Instead of right or left, straight ahead

“Can I help you on, sir?” a young man asked an elderly gentleman who was nervous about stepping onto a descending escalator at a mall in Holyoke, Massachusetts. He had a scary experience once before so he was pleased to receive the assistance. Back in June this pedestrian act of kindness quickly became viral on social media. People want to believe in human goodness. Our long, hot summer began with the faith-warming kindness of a young stranger steadying the balance of an elder.

Balance. It feels particularly remote these days. We’re increasingly unmoored and unnerved. We ask ourselves, “Is this really happening in 2017 America?” Do rabbis still have to remove Torah scrolls from sanctuaries in response to arson threats? Do statues standing throughout the halls of the US Capital suddenly need to be taken down? Does the wickedness of Nazis now need to be re-learned? Will a college campus disinvite a speaker for expressing a non-conforming worldview? We worry about where this is all heading. Will free expression and facing history become additional casualties of hate?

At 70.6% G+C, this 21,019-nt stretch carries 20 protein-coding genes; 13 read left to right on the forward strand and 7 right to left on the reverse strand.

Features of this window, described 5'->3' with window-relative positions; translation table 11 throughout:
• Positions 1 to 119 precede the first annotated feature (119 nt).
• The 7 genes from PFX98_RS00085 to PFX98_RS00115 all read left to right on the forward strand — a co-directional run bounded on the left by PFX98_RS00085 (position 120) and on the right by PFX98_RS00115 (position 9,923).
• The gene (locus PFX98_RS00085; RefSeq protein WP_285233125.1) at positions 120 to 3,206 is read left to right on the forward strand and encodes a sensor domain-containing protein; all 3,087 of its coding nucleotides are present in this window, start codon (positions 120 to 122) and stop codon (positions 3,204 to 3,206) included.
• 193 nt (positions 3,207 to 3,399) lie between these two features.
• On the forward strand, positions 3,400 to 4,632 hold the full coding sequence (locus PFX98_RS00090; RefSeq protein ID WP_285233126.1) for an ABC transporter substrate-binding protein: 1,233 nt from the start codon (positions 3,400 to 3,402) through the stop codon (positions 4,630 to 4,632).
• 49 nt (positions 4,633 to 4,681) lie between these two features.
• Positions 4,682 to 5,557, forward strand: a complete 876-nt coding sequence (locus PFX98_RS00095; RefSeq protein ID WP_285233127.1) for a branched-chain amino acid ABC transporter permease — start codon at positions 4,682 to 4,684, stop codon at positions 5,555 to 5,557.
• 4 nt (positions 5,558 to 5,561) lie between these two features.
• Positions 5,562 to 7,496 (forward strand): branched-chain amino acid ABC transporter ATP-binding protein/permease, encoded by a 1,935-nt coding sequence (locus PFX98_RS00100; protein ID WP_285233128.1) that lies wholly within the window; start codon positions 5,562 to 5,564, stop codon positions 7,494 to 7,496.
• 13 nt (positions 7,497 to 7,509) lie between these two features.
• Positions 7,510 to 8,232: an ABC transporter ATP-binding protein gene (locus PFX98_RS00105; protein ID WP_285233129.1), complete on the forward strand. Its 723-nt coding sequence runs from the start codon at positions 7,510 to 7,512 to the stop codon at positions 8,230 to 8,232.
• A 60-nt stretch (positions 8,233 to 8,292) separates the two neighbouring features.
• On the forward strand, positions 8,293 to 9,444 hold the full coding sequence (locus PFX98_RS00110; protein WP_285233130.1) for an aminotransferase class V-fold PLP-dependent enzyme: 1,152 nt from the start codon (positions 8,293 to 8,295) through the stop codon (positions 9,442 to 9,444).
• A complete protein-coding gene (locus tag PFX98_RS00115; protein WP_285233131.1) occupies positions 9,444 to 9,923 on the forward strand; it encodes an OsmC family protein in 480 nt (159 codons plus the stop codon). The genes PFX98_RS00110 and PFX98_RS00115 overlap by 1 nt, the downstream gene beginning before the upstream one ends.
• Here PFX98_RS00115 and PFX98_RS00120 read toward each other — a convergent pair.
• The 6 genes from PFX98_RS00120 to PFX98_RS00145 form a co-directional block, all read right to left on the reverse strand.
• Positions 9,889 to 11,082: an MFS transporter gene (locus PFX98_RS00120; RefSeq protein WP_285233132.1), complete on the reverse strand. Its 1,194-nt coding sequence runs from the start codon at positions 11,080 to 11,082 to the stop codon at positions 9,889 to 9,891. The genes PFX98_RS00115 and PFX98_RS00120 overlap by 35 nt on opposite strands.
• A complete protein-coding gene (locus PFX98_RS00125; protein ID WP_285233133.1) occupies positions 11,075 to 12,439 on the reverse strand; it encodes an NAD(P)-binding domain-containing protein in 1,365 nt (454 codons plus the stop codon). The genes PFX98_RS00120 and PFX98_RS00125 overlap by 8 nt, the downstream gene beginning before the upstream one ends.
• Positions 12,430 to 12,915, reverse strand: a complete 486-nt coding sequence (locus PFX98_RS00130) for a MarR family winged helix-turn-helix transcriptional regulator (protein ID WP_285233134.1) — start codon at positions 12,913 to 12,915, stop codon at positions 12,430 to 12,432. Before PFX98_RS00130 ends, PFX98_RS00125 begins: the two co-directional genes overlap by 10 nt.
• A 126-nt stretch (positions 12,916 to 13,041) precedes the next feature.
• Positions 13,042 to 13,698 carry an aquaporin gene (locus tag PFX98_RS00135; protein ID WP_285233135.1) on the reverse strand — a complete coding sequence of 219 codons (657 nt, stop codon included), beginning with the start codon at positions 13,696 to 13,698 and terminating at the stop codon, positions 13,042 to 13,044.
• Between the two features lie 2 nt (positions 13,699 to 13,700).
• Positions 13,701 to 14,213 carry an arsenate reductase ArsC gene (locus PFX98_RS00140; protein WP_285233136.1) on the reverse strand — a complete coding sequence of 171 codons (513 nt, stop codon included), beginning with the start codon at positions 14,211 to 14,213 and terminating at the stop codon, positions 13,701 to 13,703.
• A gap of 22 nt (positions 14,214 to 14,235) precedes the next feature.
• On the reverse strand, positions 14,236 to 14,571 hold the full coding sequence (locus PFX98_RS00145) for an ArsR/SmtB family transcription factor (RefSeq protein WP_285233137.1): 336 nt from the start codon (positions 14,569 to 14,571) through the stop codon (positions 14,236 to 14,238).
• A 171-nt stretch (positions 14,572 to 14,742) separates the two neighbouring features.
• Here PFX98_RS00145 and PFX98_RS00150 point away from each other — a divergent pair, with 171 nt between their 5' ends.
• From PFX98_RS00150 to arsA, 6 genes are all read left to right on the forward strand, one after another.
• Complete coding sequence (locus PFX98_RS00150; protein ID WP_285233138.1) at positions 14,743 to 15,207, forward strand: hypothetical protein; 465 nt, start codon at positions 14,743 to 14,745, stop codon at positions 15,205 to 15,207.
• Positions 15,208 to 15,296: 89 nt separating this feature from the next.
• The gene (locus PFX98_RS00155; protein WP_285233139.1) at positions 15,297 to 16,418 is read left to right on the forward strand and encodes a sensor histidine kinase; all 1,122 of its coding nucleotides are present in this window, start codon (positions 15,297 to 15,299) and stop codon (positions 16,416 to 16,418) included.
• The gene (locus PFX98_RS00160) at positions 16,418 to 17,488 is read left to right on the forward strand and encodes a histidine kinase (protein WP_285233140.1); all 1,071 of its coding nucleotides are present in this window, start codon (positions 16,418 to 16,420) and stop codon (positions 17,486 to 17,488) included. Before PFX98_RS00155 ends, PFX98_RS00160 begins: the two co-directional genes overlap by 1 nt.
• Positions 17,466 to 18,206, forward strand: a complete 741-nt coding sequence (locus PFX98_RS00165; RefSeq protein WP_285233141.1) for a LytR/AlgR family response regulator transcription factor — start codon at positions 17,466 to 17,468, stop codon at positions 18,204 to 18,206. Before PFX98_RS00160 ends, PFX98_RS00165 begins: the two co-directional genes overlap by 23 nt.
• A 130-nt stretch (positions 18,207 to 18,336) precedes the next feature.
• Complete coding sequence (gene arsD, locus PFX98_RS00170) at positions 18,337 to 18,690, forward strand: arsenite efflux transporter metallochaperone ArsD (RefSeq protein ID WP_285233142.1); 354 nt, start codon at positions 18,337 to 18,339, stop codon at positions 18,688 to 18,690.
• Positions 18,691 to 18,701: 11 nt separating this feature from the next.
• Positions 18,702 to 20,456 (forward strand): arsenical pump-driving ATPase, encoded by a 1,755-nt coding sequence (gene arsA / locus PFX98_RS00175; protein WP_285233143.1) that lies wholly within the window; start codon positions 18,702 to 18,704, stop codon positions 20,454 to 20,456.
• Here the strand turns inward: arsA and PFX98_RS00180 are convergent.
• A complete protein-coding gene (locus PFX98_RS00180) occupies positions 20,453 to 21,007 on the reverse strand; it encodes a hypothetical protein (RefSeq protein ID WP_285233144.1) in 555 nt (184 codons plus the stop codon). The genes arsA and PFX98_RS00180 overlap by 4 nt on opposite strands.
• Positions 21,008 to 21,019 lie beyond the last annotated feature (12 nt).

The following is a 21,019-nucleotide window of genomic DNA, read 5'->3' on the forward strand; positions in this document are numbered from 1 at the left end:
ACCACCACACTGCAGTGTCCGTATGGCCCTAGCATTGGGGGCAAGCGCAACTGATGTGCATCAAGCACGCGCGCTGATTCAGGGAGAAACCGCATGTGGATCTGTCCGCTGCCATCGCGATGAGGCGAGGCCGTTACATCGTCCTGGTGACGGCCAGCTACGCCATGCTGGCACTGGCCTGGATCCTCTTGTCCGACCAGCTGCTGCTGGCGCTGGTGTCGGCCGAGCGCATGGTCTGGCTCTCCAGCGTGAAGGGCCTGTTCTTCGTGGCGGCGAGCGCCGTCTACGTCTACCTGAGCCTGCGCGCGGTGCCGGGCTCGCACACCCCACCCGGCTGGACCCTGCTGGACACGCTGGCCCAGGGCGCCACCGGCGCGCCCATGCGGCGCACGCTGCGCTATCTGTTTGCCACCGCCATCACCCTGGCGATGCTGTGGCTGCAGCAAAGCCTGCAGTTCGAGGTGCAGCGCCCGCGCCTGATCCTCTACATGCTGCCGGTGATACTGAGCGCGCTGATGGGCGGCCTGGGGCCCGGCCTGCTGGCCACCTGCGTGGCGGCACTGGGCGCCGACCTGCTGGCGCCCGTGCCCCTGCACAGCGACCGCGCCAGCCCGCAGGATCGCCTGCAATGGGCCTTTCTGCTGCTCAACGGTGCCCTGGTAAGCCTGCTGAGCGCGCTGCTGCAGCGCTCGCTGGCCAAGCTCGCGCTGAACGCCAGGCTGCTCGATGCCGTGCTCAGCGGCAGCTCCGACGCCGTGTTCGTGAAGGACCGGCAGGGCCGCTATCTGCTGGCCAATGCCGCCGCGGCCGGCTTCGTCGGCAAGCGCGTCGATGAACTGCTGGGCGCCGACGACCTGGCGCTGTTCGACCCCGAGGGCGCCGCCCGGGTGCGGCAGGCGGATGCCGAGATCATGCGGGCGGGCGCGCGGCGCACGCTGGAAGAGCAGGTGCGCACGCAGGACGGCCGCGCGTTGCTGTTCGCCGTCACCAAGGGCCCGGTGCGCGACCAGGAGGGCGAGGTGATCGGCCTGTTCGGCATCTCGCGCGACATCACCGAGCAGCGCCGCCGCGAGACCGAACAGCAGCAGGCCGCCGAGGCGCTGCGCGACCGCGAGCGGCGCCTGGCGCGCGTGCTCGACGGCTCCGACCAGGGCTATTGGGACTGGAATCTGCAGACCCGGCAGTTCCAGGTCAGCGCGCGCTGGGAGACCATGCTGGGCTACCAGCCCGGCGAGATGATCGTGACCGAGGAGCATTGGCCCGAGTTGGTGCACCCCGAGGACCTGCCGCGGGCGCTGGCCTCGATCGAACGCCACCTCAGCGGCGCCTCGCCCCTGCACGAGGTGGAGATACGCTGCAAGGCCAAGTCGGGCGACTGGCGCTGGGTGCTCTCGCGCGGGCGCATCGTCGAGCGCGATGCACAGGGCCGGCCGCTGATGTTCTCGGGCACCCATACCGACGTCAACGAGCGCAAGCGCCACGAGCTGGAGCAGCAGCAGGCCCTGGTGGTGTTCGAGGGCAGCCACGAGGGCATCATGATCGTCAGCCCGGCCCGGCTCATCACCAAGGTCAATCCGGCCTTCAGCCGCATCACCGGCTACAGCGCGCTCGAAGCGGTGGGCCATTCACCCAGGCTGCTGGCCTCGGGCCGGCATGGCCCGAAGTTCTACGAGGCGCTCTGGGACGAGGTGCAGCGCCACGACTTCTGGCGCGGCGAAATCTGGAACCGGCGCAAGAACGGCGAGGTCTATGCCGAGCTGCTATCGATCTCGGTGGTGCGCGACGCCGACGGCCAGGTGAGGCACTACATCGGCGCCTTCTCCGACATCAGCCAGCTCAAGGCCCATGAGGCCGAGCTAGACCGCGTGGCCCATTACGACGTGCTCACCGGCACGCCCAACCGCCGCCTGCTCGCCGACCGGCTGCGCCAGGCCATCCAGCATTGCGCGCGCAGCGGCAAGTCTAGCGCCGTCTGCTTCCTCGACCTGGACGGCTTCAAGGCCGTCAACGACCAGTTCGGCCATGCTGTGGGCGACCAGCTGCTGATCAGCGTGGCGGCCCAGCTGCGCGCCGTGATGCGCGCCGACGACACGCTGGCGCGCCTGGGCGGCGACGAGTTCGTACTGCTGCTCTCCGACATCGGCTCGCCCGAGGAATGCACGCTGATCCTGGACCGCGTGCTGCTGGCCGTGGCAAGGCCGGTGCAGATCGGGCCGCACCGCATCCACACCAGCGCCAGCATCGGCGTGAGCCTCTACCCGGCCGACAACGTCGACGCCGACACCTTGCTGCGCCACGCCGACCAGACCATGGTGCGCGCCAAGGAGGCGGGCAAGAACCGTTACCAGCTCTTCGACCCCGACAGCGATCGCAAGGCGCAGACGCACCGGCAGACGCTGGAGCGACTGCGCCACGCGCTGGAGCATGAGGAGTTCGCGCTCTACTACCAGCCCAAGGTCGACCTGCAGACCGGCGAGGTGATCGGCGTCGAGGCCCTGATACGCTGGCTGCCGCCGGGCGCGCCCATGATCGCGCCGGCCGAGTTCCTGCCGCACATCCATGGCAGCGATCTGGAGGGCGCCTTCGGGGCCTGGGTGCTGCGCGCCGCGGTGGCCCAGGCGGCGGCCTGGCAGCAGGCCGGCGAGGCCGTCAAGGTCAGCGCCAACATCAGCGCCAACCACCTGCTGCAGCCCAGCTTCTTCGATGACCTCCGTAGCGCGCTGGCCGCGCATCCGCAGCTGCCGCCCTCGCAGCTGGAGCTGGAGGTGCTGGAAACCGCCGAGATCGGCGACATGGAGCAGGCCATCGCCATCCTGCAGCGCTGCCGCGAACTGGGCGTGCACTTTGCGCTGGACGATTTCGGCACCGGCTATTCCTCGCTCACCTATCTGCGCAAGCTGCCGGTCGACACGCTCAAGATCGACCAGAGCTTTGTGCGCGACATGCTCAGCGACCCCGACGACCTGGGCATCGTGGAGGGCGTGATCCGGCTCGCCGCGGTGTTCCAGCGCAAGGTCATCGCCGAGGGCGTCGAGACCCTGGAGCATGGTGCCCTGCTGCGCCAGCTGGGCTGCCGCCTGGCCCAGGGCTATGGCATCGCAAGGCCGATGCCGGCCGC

Our portion of Torah re-directs to our moral compass. “You shall not turn from the thing that they will instruct you, right or left” (Deut. 17:11).  Checks and balances are also set in place for the King, “So he will not turn from the commandment, right or left” (Deut. 17:20).  Tilting right or left does more than impair balance.  Swaying right or left can careen toward staggering outcomes.  Balance is restored in the final words of our portion: “purge the ‘wrongly punished’ by doing what is straight (yashar) in the Lord’s eyes” (Deut. 21:9).  The Hebrew word yashar, straight or upright, connotes righteousness.  The answer to swaying left or right is not sweeping to the opposite extremity.  It is in moving forward, straight ahead as spaciously as we can.

Today’s extremities hold too much space.  Bad ideas must be challenged.  Their defeat is brought about by their inferiority not by their suppression. 

Just around the corner of ‘limited expression’ is ‘eliminated history’.  Empty pedestals offer an interesting alternative to statue removal and crowded museums. They preserve history as they discourage veneration.

Noxious forces are gathering momentum across our country.  May we not be swayed by what’s to the left of us or by what’s to the right of us, but by what’s ahead of us.  And may our summer draw to a close with each of us fashioning tender moments that echo the gentle goodness revealed that June afternoon in a Holyoke mall.

About the Author
Rabbi William Hamilton has served as rabbi (mara d'atra) of Kehillath Israel in Brookline, MA since 1995.
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